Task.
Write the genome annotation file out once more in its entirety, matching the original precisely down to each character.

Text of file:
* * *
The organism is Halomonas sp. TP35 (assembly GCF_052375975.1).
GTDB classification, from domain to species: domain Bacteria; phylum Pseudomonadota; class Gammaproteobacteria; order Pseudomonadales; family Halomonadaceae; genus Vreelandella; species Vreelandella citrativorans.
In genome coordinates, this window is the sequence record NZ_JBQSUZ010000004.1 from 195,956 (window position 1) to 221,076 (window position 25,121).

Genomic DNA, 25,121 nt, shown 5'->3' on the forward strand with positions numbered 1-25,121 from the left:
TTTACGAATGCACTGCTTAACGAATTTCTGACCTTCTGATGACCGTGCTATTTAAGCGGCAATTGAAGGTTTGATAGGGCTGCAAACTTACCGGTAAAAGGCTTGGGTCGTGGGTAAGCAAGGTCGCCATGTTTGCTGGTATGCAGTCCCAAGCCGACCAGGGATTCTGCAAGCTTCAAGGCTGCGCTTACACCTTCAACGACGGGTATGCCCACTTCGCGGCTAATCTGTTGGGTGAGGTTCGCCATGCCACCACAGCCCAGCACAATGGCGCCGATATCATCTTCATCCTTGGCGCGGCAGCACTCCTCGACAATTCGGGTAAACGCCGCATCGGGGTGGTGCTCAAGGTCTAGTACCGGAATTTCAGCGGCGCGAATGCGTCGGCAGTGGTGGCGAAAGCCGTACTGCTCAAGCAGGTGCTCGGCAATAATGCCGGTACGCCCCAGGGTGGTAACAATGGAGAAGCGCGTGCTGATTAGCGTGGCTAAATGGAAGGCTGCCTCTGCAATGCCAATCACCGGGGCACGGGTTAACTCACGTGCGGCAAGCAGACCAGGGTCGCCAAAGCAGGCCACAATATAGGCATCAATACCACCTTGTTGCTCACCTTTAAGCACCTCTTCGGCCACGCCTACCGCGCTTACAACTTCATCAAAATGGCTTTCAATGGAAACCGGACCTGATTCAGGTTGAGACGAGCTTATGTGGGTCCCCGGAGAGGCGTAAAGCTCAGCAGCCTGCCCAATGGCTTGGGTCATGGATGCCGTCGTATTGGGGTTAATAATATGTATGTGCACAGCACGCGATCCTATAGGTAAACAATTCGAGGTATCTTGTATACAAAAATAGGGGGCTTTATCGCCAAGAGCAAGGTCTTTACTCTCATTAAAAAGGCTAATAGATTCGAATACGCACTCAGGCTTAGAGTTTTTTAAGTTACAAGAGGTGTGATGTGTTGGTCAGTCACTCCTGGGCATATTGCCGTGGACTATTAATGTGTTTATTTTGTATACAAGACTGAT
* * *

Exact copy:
The organism is Halomonas sp. TP35 (assembly GCF_052375975.1).
GTDB classification, from domain to species: domain Bacteria; phylum Pseudomonadota; class Gammaproteobacteria; order Pseudomonadales; family Halomonadaceae; genus Vreelandella; species Vreelandella citrativorans.
In genome coordinates, this window is the sequence record NZ_JBQSUZ010000004.1 from 195,956 (window position 1) to 221,076 (window position 25,121).

Genomic DNA, 25,121 nt, shown 5'->3' on the forward strand with positions numbered 1-25,121 from the left:
TTTACGAATGCACTGCTTAACGAATTTCTGACCTTCTGATGACCGTGCTATTTAAGCGGCAATTGAAGGTTTGATAGGGCTGCAAACTTACCGGTAAAAGGCTTGGGTCGTGGGTAAGCAAGGTCGCCATGTTTGCTGGTATGCAGTCCCAAGCCGACCAGGGATTCTGCAAGCTTCAAGGCTGCGCTTACACCTTCAACGACGGGTATGCCCACTTCGCGGCTAATCTGTTGGGTGAGGTTCGCCATGCCACCACAGCCCAGCACAATGGCGCCGATATCATCTTCATCCTTGGCGCGGCAGCACTCCTCGACAATTCGGGTAAACGCCGCATCGGGGTGGTGCTCAAGGTCTAGTACCGGAATTTCAGCGGCGCGAATGCGTCGGCAGTGGTGGCGAAAGCCGTACTGCTCAAGCAGGTGCTCGGCAATAATGCCGGTACGCCCCAGGGTGGTAACAATGGAGAAGCGCGTGCTGATTAGCGTGGCTAAATGGAAGGCTGCCTCTGCAATGCCAATCACCGGGGCACGGGTTAACTCACGTGCGGCAAGCAGACCAGGGTCGCCAAAGCAGGCCACAATATAGGCATCAATACCACCTTGTTGCTCACCTTTAAGCACCTCTTCGGCCACGCCTACCGCGCTTACAACTTCATCAAAATGGCTTTCAATGGAAACCGGACCTGATTCAGGTTGAGACGAGCTTATGTGGGTCCCCGGAGAGGCGTAAAGCTCAGCAGCCTGCCCAATGGCTTGGGTCATGGATGCCGTCGTATTGGGGTTAATAATATGTATGTGCACAGCACGCGATCCTATAGGTAAACAATTCGAGGTATCTTGTATACAAAAATAGGGGGCTTTATCGCCAAGAGCAAGGTCTTTACTCTCATTAAAAAGGCTAATAGATTCGAATACGCACTCAGGCTTAGAGTTTTTTAAGTTACAAGAGGTGTGATGTGTTGGTCAGTCACTCCTGGGCATATTGCCGTGGACTATTAATGTGTTTATTTTGTATACAAGACTGAT